HRH The Crown Princess’ speech to the 67th session of the WHO Regional Committee for Europe on 11 September 2017, Budapest

Offentliggjort den 11. september 2017

Honorable Ministers, our new WHO Director General, Regional Director, distinguished guests, ladies and gentlemen

Thank you, Zsuzsanna once again for inviting me to take part in the Regional Committee for Europe, this being the 67th Session, hosted by the Hungarian government, here in the beautiful city of Budapest. This is the 7th Regional Committee that I have attended as Patron of the World Health Organization’s Regional Office for Europe, and I always look forward to this occasion, where leaders and champions join together to shape Europe’s future agenda for the health and well-being of the people of the European Region.

I would like to take this opportunity, in front of this distinguished audience, to congratulate the new WHO Director General, Dr Tedros and express how pleased I am to see that the priorities that you have already communicated are fully aligned with those of the European Region.

As the new era of work in the pursuit of the Sustainable Development Goals has commenced, it is extremely timely that we are called to discuss and support the new roadmap that implements the 2030 Agenda for Sustainable Development, building (of course) on Health 2020. The roadmap highlights the Region’s priorities and gives us a common direction.

To achieve the SDGs we need to ensure better, more equitable, sustainable health and well-being for all at all ages: this is universal health coverage. When the opportunity presents itself I communicate and promote this concept through issues that I believe require particular focus and action: maternal and child health, immunization, and combating antimicrobial resistance.

The health, dignity and rights of women, children and adolescents are at the cornerstone of our societies. It is through maternal and child mortality that we measure the health status of a country. It is an essential indicator for observing progress and it establishes clearly that unless we address gender gaps and violence; unless we ensure access to sexual and reproductive health and rights; unless we stop targeting children and adolescents with adult-tailored interventions and start designing interventions that meet their specific needs; we will not achieve the health and development targets outlined in the SDGs.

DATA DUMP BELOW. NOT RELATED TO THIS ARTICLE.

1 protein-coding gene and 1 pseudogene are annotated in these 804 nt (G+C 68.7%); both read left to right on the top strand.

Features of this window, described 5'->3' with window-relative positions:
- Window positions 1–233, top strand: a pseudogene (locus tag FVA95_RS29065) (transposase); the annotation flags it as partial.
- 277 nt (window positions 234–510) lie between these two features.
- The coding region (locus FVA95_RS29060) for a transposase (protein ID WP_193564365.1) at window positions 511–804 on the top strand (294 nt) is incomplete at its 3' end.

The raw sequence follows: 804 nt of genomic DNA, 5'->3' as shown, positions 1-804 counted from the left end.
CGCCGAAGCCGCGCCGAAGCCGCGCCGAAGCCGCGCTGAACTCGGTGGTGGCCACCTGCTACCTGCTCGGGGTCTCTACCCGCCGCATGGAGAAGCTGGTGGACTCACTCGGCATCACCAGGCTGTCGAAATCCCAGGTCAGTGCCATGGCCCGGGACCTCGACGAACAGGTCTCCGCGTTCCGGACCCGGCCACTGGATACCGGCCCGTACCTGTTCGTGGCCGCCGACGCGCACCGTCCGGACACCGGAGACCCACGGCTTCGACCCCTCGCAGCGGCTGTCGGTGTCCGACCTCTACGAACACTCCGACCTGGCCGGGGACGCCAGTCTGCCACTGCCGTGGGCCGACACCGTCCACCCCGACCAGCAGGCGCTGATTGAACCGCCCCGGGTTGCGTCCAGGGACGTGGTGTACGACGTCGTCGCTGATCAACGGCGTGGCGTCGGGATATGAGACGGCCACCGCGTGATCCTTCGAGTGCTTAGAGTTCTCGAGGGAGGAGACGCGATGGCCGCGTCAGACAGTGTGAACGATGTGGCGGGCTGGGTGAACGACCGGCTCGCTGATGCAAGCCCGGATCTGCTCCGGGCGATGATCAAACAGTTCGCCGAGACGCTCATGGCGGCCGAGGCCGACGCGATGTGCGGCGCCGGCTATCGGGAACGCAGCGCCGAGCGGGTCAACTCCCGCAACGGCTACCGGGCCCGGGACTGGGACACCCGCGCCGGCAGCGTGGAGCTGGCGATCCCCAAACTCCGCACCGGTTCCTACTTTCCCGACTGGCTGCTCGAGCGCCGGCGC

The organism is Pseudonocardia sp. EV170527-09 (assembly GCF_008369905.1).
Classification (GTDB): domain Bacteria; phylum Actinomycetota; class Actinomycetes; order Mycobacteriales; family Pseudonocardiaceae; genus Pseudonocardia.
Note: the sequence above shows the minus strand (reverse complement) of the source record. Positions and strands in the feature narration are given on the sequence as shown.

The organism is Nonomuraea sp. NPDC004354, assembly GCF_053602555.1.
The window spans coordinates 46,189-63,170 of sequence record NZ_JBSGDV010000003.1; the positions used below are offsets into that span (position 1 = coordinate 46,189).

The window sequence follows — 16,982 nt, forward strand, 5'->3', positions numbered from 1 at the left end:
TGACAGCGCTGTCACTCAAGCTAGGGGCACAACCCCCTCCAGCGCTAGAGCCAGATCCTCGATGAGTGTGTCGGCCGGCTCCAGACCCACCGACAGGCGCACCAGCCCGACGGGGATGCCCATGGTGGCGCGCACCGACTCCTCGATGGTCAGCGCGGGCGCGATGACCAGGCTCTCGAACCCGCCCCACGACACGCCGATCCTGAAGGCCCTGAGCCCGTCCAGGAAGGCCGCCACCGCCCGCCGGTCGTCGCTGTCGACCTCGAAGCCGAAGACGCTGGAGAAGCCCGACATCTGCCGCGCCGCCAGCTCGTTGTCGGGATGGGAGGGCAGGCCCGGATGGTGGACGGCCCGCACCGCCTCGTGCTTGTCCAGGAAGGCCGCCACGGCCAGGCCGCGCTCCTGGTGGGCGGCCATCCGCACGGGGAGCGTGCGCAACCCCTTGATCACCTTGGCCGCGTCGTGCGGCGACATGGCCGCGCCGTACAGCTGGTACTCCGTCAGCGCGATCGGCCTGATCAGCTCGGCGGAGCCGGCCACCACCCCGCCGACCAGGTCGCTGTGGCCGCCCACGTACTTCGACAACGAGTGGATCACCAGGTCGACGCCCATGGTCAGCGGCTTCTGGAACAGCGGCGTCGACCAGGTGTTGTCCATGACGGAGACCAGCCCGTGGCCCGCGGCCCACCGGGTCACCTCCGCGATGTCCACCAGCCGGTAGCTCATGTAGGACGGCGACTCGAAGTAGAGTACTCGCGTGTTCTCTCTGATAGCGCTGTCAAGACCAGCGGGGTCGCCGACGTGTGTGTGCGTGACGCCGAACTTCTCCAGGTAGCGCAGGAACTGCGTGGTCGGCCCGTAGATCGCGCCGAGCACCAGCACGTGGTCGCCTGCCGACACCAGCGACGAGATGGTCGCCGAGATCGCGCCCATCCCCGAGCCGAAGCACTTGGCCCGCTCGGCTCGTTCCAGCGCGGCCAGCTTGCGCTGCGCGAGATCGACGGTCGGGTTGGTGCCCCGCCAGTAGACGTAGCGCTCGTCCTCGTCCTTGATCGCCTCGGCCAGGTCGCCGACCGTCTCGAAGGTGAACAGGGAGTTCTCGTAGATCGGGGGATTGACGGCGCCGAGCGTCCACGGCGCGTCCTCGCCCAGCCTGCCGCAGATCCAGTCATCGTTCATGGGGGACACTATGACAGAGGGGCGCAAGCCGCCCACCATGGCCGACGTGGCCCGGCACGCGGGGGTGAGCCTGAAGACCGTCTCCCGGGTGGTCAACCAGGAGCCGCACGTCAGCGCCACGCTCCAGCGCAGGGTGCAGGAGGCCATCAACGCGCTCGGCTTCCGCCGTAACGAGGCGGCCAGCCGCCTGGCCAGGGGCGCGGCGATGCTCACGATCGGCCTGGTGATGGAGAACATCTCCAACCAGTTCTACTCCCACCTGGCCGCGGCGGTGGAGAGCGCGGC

We cannot forget the importance of investing in children and adolescents, they are our future.  Their ability and possibility to fulfill their full potential will be a testament to the actions we take today. If we fail them, their chance of success is questionable but, if we succeed for them, they will most definitely succeed.

From the earliest stages of life, children need protection. Few of our interventions have had a greater impact on global health than vaccines. Vaccination programs are the foundation of any strong health system and serves to strengthen societies and address inequities. Vaccines are the safest and most effective tools for preventing infectious diseases. Vaccines also positively impact our health and well-being, our education, employment and our national economies. Therefore, it is a good sign that over two thirds of this Region’s countries have interrupted the endemic transmission of measles and rubella.

However, vaccine supply and demand challenges in many countries have resulted in a failure to achieve the desired coverage levels in Europe. This failure has lead to vaccine-preventable disease resurgence, hospitalizations and deaths, and outbreak-associated economic costs. One in 10 children in the European Region remains under-vaccinated.